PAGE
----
Opinion

Snap is a tyranny

Its stock comes with a catch: No voting rights

Snap went public on Thursday. Sort of.

The company — which gave us Snapchat, the messaging app that specializes in texts, pics, and quick videos that disappear after the reader has opened them — held an initial public offering (IPO) on Wednesday, giving anyone on the financial markets the chance to buy its stock for the first time.

They expected their shares to sell for $14 to $16 a pop. Instead, Snap's shares sold at $17 each, for a total market valuation of $24 billion.

But as popular as Snap was with its brand-new shareholders, their stock comes with a catch: No voting rights.

Generally speaking, there are two reasons why companies offer stock in IPOs and why people buy it. The first is to raise capital: When you buy a company's stock during an IPO, you're injecting money into the company so it can expand and create new jobs. In return, owning the stock entitles you to a regular dividend payment out of the company's profits.

The second reason is owning stock in the company entitles you to a vote in the company's governance: You elect the members of the corporate board — who then hire the CEO — and vote on major decisions about company strategy. And unlike political democracy, it's not one-person-one-vote; how many votes you get is determined by how many shares you own.

This structure is used in both publicly-traded companies and companies that remain privately owned. But the basic argument behind this "shareholder democracy" is that lots of people with an interest in the company voting on corporate governance will result in smarter business decisions than the centralized control of a single owner or a small cadre of entrepreneurs. Taking a company public with an IPO just doubles down on this logic.

Snap doesn't agree. Thanks to offering shares without voting rights, power will remain overwhelmingly in the hands of its two founders, Robert Murphy and Evan Spiegel — the latter of whom is also the CEO.

Needless to say, many investors and much of the financial world are not happy about this.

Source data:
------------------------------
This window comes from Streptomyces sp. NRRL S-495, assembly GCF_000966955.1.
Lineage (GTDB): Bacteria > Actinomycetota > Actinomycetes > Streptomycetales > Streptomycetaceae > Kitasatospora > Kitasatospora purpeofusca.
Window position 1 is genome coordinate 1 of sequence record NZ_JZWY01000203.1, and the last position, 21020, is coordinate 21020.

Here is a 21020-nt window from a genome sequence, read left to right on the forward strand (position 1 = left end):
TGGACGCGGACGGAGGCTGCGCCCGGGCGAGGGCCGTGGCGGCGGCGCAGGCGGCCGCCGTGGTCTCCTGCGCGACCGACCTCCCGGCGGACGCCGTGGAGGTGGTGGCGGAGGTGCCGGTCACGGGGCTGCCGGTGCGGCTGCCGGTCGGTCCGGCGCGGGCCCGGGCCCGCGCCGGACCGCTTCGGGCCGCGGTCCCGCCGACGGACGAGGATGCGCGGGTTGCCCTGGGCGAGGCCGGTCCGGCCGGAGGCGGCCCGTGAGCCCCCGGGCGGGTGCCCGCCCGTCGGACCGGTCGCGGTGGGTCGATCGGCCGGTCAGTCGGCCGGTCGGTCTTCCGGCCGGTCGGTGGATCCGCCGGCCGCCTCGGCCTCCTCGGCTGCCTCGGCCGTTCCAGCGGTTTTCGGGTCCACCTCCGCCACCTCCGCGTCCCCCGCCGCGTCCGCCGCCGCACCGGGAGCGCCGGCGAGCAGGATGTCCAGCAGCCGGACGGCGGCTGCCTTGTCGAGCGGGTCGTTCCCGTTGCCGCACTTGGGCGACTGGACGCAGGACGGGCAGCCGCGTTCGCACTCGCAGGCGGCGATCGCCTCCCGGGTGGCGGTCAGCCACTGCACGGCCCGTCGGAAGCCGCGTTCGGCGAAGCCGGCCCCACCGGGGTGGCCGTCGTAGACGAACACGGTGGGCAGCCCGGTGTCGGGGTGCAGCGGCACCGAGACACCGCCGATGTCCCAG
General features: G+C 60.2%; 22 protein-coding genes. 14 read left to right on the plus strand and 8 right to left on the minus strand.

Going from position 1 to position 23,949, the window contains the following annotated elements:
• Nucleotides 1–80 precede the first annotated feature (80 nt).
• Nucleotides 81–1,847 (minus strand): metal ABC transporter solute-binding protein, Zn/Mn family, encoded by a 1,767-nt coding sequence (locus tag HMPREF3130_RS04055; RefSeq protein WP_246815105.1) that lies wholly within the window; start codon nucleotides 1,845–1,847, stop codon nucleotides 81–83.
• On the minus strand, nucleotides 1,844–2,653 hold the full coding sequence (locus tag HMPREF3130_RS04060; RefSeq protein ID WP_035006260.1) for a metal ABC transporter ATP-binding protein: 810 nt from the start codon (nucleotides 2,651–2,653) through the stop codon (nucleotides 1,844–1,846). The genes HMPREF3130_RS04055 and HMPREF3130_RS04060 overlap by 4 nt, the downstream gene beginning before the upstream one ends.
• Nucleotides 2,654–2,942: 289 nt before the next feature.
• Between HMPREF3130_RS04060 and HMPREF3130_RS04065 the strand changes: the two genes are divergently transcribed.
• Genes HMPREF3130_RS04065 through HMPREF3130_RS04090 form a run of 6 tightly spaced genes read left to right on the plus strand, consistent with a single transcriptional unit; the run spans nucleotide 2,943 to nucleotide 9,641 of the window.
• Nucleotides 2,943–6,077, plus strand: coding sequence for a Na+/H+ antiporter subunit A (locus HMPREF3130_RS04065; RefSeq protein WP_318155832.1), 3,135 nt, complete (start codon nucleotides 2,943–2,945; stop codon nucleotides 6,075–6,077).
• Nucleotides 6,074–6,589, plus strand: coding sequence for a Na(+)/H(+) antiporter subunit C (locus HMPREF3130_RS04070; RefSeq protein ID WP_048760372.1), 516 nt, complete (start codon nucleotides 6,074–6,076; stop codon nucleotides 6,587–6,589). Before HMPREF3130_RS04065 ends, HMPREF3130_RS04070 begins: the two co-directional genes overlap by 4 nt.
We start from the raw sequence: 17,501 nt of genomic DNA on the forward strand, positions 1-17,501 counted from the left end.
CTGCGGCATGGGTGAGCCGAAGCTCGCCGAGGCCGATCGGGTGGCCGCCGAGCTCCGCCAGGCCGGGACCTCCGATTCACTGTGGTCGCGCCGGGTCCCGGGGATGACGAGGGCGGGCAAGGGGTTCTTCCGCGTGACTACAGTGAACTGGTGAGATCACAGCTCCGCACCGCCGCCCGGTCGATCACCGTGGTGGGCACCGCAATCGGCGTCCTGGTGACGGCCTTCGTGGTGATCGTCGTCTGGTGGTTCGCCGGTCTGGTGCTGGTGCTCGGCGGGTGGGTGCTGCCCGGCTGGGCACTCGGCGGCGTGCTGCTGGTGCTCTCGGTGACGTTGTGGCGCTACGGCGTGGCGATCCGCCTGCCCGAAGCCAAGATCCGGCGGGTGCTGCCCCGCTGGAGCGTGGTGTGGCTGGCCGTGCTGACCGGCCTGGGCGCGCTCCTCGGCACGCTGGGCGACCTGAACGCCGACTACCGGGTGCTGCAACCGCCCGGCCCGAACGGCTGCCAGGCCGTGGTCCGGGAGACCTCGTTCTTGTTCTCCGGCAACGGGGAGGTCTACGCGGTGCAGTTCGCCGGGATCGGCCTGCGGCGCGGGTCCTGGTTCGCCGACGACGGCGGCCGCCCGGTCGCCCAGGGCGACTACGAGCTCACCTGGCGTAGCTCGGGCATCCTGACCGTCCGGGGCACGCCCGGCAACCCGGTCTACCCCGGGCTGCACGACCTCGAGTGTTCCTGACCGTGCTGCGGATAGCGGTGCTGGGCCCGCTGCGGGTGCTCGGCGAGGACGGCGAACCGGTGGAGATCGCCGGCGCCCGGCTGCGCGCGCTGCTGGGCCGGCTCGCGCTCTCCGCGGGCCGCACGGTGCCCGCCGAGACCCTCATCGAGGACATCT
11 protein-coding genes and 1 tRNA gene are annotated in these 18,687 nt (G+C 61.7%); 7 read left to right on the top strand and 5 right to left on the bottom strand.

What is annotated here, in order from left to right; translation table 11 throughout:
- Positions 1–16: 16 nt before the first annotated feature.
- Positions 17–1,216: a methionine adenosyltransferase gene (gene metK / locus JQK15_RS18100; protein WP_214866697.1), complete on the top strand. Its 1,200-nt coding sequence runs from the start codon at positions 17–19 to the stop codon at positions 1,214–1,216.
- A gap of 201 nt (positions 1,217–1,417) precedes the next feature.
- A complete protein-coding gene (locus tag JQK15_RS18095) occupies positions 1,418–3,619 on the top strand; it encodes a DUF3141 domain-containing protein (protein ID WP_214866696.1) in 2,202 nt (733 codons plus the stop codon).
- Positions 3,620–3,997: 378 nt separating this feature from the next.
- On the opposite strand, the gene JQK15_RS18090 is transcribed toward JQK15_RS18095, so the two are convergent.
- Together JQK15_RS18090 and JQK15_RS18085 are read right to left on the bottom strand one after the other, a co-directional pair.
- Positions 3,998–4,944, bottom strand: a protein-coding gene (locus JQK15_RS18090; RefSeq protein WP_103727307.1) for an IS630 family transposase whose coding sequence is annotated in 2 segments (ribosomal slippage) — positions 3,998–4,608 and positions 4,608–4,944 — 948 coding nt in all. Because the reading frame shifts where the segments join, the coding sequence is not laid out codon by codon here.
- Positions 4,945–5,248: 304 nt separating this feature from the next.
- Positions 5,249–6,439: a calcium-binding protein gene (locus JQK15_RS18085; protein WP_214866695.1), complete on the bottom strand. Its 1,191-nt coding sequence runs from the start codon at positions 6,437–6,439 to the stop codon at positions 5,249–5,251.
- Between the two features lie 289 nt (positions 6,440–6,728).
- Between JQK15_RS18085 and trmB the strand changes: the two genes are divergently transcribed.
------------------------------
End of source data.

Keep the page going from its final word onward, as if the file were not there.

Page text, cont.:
Interviews with Spiegel make it sound like he's been burned by Wall Street types in the past, and doesn't trust them. And he's not alone: Restricting shareholder voting rights to founders and sometimes a few key investors is a growing trend among Silicon Valley companies in particular, where the mythos of the visionary entrepreneur still holds a lot of cultural sway. Across all industries, eight of the globe's 20 biggest companies and about 30 percent of the value on the world's stock markets are not controlled by public shareholders. And "only two-thirds of the big European firms included in the FTSE Eurofirst 300 index operate a rule of one share, one vote," The Economist reported.

So what we have here is the classic dispute in political philosophy over whether democracy or dictatorship delivers better outcomes, just superimposed onto corporate governance instead.

Yet, ironically, both forms of governance are actually becoming unhealthy for many companies. The need for larger and larger payouts to placate shareholders is driving corporations to merge, sell off, and cannibalize themselves to increase profit margins. Payouts to shareholders are now a net drain on company finances and they're destroying jobs.

So maybe someone else should be put in charge of corporate governance? Someone with an interest in keeping the company profitable, but also in making sure it keeps investing in itself.

As it turns out, there is such a group of people: workers. And while giving workers votes in corporate decision-making is more or less unheard of in the U.S., Germany requires by law that as much as half of all corporate boards be made up of worker representatives. And its economy remains enormously successful.

Neither Murphy nor Spiegel nor the armies of Wall Street investors who want to wrest control of Snap away from them would be happy with that arrangement. But corporate socialism might work out pretty well for the rest of us.

Let the workers lead!

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